As Reddit user u/EskilPotet noted (spawning a thread dedicated to the dubious decisions surrounding Captain Kris), "My favorite part was when the special forces captain was tasked with managing traffic lol." They're referring to one of many ways in which the writers of "Troll" turn Kris into an all-purpose general laborer, whose government seems to place him wherever a warm body is needed. As u/Deee72 responded, Kris also stinks it up as a military commander, writing, "You're talking about the same Captain who told them to move closer with the bells and he got them all killed, but not his helicopter." Of course, that comment references Kris's baffling decision to attack the troll by ringing bells suspended from helicopters, placing every helicopter and pilot within one big, rocky arm's reach of the monster.

The English dub

There are a metric ton of comments online citing the disjointed, even nonsensical dialogue in "Troll," but what is worse for many is that the film's Norwegian-to-English dub makes it somehow even more disjointed. It's so bad that even some fans who love the film recommend skipping the dub altogether, like Twitter user @AVintenAuthor, who wrote, "Just watched #Troll on #netflix — brilliant! Dubbing was awful so I'd suggest watching it in Norwegian with subtitles!"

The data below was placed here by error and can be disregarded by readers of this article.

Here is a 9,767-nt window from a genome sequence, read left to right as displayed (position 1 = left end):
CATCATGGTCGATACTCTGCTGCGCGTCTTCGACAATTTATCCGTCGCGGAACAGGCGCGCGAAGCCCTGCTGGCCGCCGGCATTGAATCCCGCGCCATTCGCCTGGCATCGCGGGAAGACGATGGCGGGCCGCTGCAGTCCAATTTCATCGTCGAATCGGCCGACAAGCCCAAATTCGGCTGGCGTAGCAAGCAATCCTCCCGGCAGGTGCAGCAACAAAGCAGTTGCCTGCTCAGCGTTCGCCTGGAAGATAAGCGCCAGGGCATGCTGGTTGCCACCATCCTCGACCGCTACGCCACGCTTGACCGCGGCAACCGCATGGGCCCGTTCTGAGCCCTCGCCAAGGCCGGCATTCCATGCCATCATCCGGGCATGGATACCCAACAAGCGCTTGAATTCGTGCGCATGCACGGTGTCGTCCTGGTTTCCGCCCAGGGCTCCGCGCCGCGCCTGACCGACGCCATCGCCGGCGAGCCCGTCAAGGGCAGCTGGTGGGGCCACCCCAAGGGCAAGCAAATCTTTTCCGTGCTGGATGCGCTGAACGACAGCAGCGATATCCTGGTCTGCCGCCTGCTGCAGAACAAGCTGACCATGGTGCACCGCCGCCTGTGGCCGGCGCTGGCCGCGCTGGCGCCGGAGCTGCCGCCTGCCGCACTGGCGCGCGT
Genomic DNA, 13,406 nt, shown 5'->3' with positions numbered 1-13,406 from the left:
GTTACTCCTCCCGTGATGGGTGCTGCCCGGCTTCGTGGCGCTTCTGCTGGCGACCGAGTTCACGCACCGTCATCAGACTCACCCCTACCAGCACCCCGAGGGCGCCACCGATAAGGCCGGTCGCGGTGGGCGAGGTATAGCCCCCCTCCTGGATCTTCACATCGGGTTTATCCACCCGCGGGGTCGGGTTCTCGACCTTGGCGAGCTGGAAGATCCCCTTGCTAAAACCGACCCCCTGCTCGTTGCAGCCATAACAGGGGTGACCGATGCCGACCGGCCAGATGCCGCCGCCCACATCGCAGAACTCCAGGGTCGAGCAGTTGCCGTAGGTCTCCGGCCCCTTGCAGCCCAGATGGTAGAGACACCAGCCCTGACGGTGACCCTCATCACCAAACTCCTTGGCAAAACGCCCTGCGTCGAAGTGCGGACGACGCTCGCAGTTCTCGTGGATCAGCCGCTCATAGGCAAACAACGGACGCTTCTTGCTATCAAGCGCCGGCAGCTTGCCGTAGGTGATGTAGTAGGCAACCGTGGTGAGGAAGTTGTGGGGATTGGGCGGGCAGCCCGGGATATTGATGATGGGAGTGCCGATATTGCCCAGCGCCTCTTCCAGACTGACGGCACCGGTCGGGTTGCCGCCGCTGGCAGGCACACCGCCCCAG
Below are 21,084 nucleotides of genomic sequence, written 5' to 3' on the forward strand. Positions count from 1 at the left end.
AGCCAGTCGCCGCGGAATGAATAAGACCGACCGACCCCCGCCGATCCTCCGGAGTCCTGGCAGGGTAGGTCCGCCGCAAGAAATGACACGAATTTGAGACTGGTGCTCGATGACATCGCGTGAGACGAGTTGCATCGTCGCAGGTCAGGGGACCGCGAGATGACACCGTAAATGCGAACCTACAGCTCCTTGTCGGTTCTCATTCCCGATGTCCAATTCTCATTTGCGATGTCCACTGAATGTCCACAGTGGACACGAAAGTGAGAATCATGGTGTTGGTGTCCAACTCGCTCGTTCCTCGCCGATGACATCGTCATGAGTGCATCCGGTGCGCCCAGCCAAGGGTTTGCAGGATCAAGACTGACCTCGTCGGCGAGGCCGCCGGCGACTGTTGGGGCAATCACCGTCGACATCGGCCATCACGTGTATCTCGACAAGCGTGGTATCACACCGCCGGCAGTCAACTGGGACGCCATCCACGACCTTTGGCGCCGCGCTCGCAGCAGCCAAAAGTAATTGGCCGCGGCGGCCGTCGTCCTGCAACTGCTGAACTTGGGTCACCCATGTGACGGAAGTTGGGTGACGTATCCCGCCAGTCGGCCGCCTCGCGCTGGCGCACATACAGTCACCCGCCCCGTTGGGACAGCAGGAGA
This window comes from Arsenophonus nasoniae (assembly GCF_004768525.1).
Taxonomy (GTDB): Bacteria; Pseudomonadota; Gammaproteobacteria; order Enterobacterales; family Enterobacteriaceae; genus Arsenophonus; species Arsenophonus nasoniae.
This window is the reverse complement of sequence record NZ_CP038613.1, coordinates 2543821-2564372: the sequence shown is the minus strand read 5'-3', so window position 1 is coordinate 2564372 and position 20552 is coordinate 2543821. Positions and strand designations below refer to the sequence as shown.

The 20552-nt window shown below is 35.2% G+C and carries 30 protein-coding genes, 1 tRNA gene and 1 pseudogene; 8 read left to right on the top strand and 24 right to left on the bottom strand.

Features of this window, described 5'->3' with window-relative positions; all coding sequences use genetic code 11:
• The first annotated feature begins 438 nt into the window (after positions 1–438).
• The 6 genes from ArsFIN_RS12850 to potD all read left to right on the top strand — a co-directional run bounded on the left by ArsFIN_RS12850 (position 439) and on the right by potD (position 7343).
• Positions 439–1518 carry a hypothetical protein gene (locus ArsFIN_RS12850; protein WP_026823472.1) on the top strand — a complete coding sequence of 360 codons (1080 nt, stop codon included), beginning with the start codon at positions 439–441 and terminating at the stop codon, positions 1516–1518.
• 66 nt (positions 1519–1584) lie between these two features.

For others, however, whether or not they loved or hated the movie is irrelevant — all that matters is calling out that wild dub. Reddit user u/nipsen stands out among the crowd for their long, comprehensive rebuke of the English dub and all the grief it brings to those who know and love the Norwegian language. Responding to a question about whether or not "Troll" could be used as a way to learn Norwegian, u/nipsen doesn't hold anything back in their emphatic list of why nots. "If you're trying to learn Norwegian from this – not going to happen," they wrote. "Even worse, the English they have used as a blueprint is equally embarassingly bad ... And then they've mixed it together, hoping that no one would notice."